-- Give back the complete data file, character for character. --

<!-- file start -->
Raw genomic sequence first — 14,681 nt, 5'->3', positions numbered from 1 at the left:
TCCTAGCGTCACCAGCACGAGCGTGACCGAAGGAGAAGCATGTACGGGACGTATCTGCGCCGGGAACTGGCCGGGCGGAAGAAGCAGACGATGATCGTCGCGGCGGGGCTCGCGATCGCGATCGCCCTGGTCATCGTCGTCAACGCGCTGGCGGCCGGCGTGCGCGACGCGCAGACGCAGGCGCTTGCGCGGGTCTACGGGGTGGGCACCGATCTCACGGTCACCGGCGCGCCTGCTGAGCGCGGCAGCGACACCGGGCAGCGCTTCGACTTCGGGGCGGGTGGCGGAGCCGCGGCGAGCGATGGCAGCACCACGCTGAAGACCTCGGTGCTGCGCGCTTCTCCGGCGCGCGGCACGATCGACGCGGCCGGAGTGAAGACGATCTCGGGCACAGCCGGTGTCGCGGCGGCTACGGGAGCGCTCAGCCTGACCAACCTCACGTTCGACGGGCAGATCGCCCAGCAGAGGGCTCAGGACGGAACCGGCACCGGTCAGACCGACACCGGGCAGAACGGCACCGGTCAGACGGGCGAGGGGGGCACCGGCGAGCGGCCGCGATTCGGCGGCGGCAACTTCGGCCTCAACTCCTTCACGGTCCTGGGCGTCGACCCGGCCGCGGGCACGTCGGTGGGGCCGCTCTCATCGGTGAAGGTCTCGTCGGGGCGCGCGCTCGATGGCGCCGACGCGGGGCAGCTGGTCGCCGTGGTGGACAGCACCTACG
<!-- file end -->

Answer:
Raw genomic sequence first — 14,681 nt, 5'->3', positions numbered from 1 at the left:
TCCTAGCGTCACCAGCACGAGCGTGACCGAAGGAGAAGCATGTACGGGACGTATCTGCGCCGGGAACTGGCCGGGCGGAAGAAGCAGACGATGATCGTCGCGGCGGGGCTCGCGATCGCGATCGCCCTGGTCATCGTCGTCAACGCGCTGGCGGCCGGCGTGCGCGACGCGCAGACGCAGGCGCTTGCGCGGGTCTACGGGGTGGGCACCGATCTCACGGTCACCGGCGCGCCTGCTGAGCGCGGCAGCGACACCGGGCAGCGCTTCGACTTCGGGGCGGGTGGCGGAGCCGCGGCGAGCGATGGCAGCACCACGCTGAAGACCTCGGTGCTGCGCGCTTCTCCGGCGCGCGGCACGATCGACGCGGCCGGAGTGAAGACGATCTCGGGCACAGCCGGTGTCGCGGCGGCTACGGGAGCGCTCAGCCTGACCAACCTCACGTTCGACGGGCAGATCGCCCAGCAGAGGGCTCAGGACGGAACCGGCACCGGTCAGACCGACACCGGGCAGAACGGCACCGGTCAGACGGGCGAGGGGGGCACCGGCGAGCGGCCGCGATTCGGCGGCGGCAACTTCGGCCTCAACTCCTTCACGGTCCTGGGCGTCGACCCGGCCGCGGGCACGTCGGTGGGGCCGCTCTCATCGGTGAAGGTCTCGTCGGGGCGCGCGCTCGATGGCGCCGACGCGGGGCAGCTGGTCGCCGTGGTGGACAGCACCTACG